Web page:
Saturday, May 14, 2011

Alternative sweeteners

Malitol  -  An accepted form of sugar-alcohol in the all-natural world, the "sugars" found in malitol are not used in the body as sugars, giving your blood pressure a rest, and that semi-same sweet taste.
Many all-natural companies are using malitol to sweeten their drink mixes, chewable supplements, or nutrition bars. 
Just like any sugar alcohol, malitol should be used in sparing amounts (according to your own unique body), as it can produce gastrointestinal discomfort.

Stevia  -  The calorie-free, carb-free, highly-concentrated, use-in-everything, all-natural sweetener.  Derived from the stevia plant leaves, (which can be grown in a planter in your own home) this potentially bitter herb is 30x sweeter than cane sugar.  The stevia herb, when dried and powdered, has a green color, and is known for its bitter after taste.  But after a de-bitterizing, all-natural process, the white powder is available to use in most anything. 
Hard to use in baked goods, there are special recipe books on just that

Coconut Palm Crystals  -  Very similarly "manufactured" as maple syrup from the sap of a maple tree, coconut palm crystals are made from the coconut palm tree sap.  Very low in glycemic value, thus safe for diabetics, it contains many B vitamins.
Taste-wise, it has a remote coconut flavor, but resembles the brown sugar taste, melting almost instantly on damp/hot products.  Makes a great lower-sugar glaze.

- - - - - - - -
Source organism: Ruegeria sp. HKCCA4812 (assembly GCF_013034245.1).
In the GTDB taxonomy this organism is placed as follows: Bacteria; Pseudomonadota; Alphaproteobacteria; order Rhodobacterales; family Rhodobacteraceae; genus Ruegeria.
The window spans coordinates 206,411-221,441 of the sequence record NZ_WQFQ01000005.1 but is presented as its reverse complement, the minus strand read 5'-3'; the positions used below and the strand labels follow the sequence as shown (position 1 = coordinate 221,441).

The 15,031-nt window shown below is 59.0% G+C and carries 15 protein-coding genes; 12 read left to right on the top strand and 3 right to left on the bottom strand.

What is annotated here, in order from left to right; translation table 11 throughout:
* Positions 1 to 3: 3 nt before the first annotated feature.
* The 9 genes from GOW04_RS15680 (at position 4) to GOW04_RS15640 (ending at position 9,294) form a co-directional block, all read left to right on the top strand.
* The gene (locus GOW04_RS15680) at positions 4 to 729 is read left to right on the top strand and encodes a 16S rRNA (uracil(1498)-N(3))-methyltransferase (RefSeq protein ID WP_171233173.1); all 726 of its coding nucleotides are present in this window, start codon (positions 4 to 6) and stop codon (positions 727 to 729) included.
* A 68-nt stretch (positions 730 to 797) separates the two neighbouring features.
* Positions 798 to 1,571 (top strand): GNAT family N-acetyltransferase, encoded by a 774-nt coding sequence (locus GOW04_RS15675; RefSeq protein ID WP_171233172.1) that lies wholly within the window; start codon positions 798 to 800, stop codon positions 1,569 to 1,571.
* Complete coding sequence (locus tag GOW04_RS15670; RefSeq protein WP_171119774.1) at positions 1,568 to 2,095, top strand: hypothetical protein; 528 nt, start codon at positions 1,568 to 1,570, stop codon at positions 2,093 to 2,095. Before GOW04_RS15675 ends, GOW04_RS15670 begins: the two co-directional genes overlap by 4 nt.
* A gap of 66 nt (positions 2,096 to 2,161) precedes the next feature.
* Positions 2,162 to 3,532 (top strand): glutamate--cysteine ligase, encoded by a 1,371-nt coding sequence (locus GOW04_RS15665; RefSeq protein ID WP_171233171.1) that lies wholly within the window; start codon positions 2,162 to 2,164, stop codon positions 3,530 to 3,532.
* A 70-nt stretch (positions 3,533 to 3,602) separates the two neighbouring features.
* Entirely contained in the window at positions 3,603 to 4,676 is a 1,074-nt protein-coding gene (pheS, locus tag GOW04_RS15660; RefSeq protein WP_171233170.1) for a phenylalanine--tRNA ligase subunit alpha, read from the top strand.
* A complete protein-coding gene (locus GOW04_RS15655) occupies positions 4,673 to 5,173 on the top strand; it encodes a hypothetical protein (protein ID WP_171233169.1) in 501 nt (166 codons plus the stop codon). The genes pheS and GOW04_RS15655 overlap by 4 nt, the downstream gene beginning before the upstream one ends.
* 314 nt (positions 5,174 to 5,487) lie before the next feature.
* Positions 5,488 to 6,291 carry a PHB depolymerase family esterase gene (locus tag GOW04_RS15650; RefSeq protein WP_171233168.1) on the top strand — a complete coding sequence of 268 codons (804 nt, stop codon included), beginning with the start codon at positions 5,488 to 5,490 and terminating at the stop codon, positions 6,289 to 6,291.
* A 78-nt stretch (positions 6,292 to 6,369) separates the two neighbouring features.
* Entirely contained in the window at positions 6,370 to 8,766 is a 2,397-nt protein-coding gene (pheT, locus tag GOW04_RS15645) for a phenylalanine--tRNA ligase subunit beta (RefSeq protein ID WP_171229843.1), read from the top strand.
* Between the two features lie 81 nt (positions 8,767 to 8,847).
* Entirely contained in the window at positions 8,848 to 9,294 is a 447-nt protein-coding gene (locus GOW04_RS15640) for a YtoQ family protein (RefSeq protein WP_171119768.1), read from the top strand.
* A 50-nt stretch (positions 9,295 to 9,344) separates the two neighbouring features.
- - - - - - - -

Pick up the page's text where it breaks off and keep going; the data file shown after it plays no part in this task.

Xylitol  -  Derived from certain trees, Xylitol is not only a frucose-like sweetener with a lower glycemic index and a good, frucose-like taste, it has shown amazing properties for fighting bacteria, plaque, infections, and other oral symptoms.  Used now in many chewing gums, low-sugar products, sweetened chewable supplements, drink mixes, and available for baking.
But, even though it is hardly a sugar alcohol, it is still categorized as one, and has the same effects.  Too much xylitol, you get bloating, gas, and other gastrointestinal distress.  Studies show that beyond these complaints, it has no other negative effects on the gut.

Mesquite Powder  -  Raw from the jungles of Argentina, mesquite powder is a "sweetener" like none else.  With a somewhat nutty, brown-sugary taste, this is not just a good source of calcium, magnesium, zinc, iron, and acid lysine, but also of fiber.  For two Tablespoons, though you get 9g of sugar, you also get 6g of fiber, and 3g of protein!  A light tan powder, mesquite should be organic, with an interesting taste - almost like a chicory tree.

Inulin Powder  -  Inulin can be derived from multiple sources, and is long been considered safe for diabetics.  This white powder has a pleasant, herb-like texture, and tastes like a sugar alcohol, though not as concentrated.  Not as widely used as many sugar-substitutes, this has a low glycemic count, and is a good alternative for many people.

I thought I should say a word about sucrolose.  An artificial sweetener that many people think is safe.  
Sucrolose is derived from sucrose (sugar), and then chemically altered. That is never a good idea!

No comments: